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Why Corporate Capitalism is Unsustainable

I’m not a Marxist, but I find a lot of Marx’s ideas useful. Old Karl certainly had a gift for turning a phrase. Nobody who could come up with something as Proudhonian as “the associated producers” could be all bad. One of his best in my opinion was that new productive forces eventually “become incompatible with their capitalist integument,” at which point “the integument is burst asunder.”

Another source of vivid imagery is the Preamble to the Constitution of the Industrial Workers of the World. Consider this:  “… we are forming the structure of the new society within the shell of the old.”

These two phrases brilliantly describe the predicament of state-fostered corporate capitalism. Capitalism as an historic system is five hundred or more years old, and the state was intimately involved in its formation and its ongoing preservation from the very beginning. But the state has been far more involved, if such a thing is possible, in the model of corporate capitalism that’s prevailed over the past 150 years. The corporate titans that dominate our economic and political life could hardly survive for a year without the continuing intervention of the state in the market to sustain them through subsidies and monopoly protections.

This system is reaching its limits of sustainability. Here are some reasons why:

1) The monopolies on which it depends are increasingly unenforceable. Especially “intellectual property.”

1a) Copyright-based industry has already lost the fight to end file-sharing.

1b) Industrial patents are only enforceable when oligopoly industry, oligopoly retail chains reduce transaction cost of enforcement — unenforceable against neighborhood garage factories using pirated CAD/CAM files.

2) Cheap production tools and soil-efficient horticulture are

2a) increasing competition from self-employment

2b) reducing profitable investment opportunities for surplus capital and destroying direct rate of profit (DROP)

3) State-subsidized production inputs leads to geometrically increasing demand for those inputs, outstripping the state’s ability to supply and driving it into chronic fiscal crisis. For centuries the state has provided large-scale capitalist agribusiness with privileged access to land stolen from the laboring classes. For 150 years, it has subsidized inputs like railroads, airports and highways for long-distance shipping, and irrigation water for factory farming. But as any student of Microecon 101 could tell you, subsidizing something means more and more of it gets consumed. So you get agribusiness that’s inefficient in its use of land and water, and industry that achieves false economies of scale by producing for artificially large market areas. Each year it takes a larger government subsidy to keep this business model profitable.

4) Worsening tendencies toward overaccumulation and stagnation increase the amount of chronic deficit spending necessary for Keynesian aggregate demand management, also worsening the fiscal crisis. The state has built a massive military-industrial complex and created entire other industries at state expense to absorb excess investment capital and overcome the system’s tendency toward surplus production and surplus capital, and sustained larger and larger deficits, just to prevent the collapse that otherwise would have already occurred.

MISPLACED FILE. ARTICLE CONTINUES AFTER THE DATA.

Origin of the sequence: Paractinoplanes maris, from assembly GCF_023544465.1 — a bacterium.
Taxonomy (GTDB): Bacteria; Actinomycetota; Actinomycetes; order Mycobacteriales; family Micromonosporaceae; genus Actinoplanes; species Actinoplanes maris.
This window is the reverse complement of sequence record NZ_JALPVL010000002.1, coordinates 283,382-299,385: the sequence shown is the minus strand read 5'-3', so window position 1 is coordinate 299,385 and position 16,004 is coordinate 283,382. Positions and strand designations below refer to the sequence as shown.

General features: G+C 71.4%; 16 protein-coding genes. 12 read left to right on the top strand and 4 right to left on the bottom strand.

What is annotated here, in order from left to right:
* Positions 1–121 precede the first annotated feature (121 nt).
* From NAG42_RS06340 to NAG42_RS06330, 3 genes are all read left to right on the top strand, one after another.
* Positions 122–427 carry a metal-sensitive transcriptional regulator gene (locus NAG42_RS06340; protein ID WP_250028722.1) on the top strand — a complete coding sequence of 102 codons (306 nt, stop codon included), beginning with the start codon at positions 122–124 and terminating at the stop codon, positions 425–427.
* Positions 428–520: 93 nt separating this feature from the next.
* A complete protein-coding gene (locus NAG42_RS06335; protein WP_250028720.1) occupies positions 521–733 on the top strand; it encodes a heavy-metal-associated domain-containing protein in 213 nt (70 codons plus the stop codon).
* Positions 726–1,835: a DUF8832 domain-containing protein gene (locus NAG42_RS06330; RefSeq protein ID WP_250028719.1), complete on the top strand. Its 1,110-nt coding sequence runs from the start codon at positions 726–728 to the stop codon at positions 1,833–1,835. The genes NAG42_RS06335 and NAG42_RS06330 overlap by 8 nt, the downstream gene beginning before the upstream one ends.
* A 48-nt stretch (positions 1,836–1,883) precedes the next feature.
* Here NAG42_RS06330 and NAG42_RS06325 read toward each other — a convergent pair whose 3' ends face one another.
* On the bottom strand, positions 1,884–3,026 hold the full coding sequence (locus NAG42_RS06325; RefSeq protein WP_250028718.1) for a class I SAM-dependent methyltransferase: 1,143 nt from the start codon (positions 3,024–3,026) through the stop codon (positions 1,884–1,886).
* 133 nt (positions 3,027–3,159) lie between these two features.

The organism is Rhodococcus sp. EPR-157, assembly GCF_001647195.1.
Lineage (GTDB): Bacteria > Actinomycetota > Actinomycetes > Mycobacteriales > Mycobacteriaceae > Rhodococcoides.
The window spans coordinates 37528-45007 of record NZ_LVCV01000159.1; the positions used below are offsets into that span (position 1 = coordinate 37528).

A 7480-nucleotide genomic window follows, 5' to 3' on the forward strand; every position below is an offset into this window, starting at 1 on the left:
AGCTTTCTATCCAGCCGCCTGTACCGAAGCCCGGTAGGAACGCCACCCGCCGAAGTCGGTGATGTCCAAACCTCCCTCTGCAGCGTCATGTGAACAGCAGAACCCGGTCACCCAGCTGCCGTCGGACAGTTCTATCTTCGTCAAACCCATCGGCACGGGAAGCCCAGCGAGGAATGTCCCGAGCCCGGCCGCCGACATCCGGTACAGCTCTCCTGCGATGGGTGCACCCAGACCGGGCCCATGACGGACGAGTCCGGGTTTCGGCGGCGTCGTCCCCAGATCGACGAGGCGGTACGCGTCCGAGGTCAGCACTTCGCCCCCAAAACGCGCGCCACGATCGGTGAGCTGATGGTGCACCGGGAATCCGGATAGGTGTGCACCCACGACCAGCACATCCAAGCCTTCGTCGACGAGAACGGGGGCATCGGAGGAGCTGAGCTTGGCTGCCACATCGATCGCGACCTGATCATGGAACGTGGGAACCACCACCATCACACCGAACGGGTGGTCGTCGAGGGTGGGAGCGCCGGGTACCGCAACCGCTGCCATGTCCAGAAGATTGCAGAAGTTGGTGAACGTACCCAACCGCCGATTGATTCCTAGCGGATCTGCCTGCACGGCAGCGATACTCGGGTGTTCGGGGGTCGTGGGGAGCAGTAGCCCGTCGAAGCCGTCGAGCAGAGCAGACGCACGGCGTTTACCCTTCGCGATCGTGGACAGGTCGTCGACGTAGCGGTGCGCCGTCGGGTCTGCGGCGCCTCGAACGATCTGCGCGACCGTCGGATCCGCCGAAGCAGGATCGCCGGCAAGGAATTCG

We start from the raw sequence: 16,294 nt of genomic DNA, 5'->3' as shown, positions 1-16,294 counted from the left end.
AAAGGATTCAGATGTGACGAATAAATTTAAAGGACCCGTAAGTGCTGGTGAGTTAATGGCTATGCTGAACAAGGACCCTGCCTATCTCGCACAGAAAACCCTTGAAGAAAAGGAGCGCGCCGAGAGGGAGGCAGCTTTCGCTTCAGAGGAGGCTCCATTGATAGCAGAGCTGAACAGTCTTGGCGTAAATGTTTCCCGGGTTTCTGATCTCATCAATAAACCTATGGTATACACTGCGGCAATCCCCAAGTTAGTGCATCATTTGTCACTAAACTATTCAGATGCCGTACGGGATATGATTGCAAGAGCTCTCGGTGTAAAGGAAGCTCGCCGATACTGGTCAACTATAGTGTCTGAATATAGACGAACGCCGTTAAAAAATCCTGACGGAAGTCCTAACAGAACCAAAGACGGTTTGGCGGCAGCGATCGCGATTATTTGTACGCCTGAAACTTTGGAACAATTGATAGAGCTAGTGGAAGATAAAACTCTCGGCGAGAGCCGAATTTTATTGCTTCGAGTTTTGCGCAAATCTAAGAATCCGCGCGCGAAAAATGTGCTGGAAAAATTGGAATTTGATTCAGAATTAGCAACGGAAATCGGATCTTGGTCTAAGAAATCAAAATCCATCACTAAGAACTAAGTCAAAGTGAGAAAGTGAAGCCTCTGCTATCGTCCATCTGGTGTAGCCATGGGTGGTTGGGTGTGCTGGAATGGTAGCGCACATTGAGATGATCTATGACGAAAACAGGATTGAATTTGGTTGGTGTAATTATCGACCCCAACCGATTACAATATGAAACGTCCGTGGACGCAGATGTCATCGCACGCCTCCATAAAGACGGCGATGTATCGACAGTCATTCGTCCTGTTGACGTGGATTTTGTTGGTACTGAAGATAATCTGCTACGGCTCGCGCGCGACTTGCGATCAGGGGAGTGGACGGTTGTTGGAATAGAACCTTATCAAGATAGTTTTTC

In short, capitalism depends on ever-growing amounts of state intervention in the market for its survival, and the system is hitting the point where the teat runs dry.

The result is a system in which governments and corporations are increasingly hollowed out. And meanwhile, growing up within this corporate capitalist “integument,” things like open source software and culture, open-source industrial design, permaculture and low-overhead garage micromanufacturing eat the corporate-state economy alive. An ever-growing share of labor and production are disappearing into relocalized resilient economies, self-employment, worker cooperatives and the informal and household economy. In the end, they will skeletonize the corporate dinosaurs like a swarm of piranha.

Kevin Carson is a research associate at the Center for a Stateless Society. his written work includes Studies in Mutualist Political Economy, Organization Theory: An Individualist Anarchist Perspective, and The Homebrew Industrial Revolution: A Low-Overhead Manifesto, all of which are freely available online.

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Kevin Carson is a senior fellow of the Center for a Stateless Society (c4ss.org) and holds the Center’s Karl Hess Chair in Social Theory. He is a mutualist and individualist anarchist whose written work includes Studies in Mutualist Political Economy, Organization Theory: A Libertarian Perspective, and The Homebrew Industrial Revolution: A Low-Overhead Manifesto, all of which are freely available online. 

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